Keep in mind any points you pay on the mortgage are tax deductible. They must be listed as "points" and not simply be other fees or closing costs, etc. Also, the mortgage interest and real estate taxes are deductible. Best of all, you will get equity and a steadily improving net worth.

I know it sounds cliche, but you really will be 30 before you know it. Making sound decisions at a young age will really pay off down the road.
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  #12  
Old 06-09-2005, 05:03 PM
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Quote:
Originally Posted by gmercoleza
You're making a good move. I also bought my first house up in Chicago back when I was 22; saved up and worked hard to pay my own way without any handouts. It was one of the best financial moves I ever made. Lived in the house for 7 years, then sold it last year for nearly 60% more than what I originally paid for it!!! I took the final sum and bought a house down here in a Dallas suburb/Collin county for next to nothing (owner built 2nd home and was over a barrel paying 2 mortgages). I got to put a big chunk of money in the bank even after putting 25% down on the house. So nearly 9 years later, my net worth has improved vastly.

Keep in mind any points you pay on the mortgage are tax deductible. They must be listed as "points" and not simply be other fees or closing costs, etc. Also, the mortgage interest and real estate taxes are deductible. Best of all, you will get equity and a steadily improving net worth.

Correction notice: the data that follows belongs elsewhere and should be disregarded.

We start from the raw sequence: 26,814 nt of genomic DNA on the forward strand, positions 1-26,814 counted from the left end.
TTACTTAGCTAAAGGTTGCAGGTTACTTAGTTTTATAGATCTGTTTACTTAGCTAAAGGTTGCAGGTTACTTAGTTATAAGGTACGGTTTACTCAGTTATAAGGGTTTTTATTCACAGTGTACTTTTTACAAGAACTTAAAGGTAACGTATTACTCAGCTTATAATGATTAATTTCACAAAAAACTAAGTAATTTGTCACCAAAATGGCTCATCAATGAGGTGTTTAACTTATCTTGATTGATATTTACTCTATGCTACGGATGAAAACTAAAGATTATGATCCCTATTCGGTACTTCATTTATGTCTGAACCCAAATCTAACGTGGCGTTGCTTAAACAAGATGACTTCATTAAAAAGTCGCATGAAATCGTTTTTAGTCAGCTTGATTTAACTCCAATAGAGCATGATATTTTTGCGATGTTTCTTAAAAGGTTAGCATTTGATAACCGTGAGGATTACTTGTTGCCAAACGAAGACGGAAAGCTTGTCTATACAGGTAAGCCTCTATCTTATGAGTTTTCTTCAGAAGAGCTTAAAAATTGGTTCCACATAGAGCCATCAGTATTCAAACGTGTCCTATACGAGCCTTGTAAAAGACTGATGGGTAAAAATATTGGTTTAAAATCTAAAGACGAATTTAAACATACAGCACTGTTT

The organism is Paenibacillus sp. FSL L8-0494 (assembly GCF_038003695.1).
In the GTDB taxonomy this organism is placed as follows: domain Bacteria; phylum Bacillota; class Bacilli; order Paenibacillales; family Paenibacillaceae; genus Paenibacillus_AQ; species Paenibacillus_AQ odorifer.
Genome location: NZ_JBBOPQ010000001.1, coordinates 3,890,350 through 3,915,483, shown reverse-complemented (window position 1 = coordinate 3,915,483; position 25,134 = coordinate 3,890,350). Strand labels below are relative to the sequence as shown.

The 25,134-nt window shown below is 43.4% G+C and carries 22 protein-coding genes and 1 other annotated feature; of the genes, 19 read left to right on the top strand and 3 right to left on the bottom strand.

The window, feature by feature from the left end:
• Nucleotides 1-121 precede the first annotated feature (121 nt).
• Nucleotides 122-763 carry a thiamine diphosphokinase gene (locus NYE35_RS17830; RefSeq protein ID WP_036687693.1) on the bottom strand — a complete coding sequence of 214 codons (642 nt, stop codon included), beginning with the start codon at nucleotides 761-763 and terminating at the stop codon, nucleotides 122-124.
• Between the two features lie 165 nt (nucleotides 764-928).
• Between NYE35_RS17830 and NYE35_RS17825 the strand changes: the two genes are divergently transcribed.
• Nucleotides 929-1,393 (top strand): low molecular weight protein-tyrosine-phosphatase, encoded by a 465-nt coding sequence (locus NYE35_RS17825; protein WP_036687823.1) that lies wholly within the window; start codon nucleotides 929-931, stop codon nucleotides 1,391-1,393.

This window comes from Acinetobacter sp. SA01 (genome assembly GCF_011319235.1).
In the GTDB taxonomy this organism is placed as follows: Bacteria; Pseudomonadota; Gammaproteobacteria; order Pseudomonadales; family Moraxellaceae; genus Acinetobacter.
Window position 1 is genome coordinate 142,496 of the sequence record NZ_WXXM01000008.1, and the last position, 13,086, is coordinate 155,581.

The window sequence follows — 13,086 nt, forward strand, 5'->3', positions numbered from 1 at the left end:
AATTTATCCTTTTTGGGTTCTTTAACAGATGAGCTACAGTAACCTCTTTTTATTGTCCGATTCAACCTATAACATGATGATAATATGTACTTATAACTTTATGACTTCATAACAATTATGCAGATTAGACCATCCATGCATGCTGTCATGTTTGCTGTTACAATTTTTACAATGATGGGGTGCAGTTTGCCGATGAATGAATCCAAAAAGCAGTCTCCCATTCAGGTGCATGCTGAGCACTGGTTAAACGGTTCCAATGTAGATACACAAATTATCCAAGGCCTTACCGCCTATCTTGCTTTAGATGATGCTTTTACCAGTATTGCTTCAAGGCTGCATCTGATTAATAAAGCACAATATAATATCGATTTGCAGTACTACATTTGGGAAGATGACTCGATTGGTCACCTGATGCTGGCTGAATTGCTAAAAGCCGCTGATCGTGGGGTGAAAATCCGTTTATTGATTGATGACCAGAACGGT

I know it sounds cliche, but you really will be 30 before you know it. Making sound decisions at a young age will really pay off down the road.
Points on an initial mortgage are deductible that tax year...however any points paid in a refinance must be spread over the term of the loan making it a very bad thing in a refinance.
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Proud owner of ....
1971 280SE W108
1979 300SD W116
1983 300D W123
1975 Ironhead Sportster chopper
1987 GMC 3/4 ton 4X4 Diesel
1989 Honda Civic (Heavily modified)
---------------------
Section 609 MVAC Certified
---------------------
"He who fights with monsters might take care lest he thereby become a monster. And if you gaze for long into an abyss, the abyss gazes also into you." - Friedrich Nietzsche
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  #13  
Old 06-09-2005, 05:08 PM
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Quote:
Originally Posted by turbodiesel
Seems that most of the homes I am looking at in this area (Monroe County, PA) all have electric heat. Yet, it gets very cold there in the winter. Any experience with electric heat vs. gas/oil/propane? I plan on having a fireplace or two to save some cash.